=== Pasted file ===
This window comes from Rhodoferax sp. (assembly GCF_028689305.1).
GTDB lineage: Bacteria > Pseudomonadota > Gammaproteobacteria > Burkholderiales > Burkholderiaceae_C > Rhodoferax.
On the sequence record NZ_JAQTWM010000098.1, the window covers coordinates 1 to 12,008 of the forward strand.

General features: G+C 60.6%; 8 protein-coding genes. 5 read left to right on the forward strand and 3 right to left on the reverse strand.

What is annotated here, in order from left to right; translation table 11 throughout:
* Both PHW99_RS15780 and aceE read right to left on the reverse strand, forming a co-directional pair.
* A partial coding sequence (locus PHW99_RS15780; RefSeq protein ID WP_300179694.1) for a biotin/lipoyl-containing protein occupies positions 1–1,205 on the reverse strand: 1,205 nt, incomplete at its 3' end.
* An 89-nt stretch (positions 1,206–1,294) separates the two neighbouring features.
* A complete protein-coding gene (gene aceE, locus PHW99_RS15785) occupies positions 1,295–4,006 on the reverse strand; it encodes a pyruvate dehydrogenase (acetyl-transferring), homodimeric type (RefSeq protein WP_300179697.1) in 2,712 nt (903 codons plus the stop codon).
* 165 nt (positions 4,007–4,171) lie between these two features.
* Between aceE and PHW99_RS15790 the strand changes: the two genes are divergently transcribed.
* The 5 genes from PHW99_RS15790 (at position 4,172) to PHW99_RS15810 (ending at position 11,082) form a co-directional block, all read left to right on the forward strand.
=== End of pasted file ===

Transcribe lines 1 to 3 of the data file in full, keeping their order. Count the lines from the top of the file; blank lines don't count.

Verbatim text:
This window comes from Rhodoferax sp. (assembly GCF_028689305.1).
GTDB lineage: Bacteria > Pseudomonadota > Gammaproteobacteria > Burkholderiales > Burkholderiaceae_C > Rhodoferax.
On the sequence record NZ_JAQTWM010000098.1, the window covers coordinates 1 to 12,008 of the forward strand.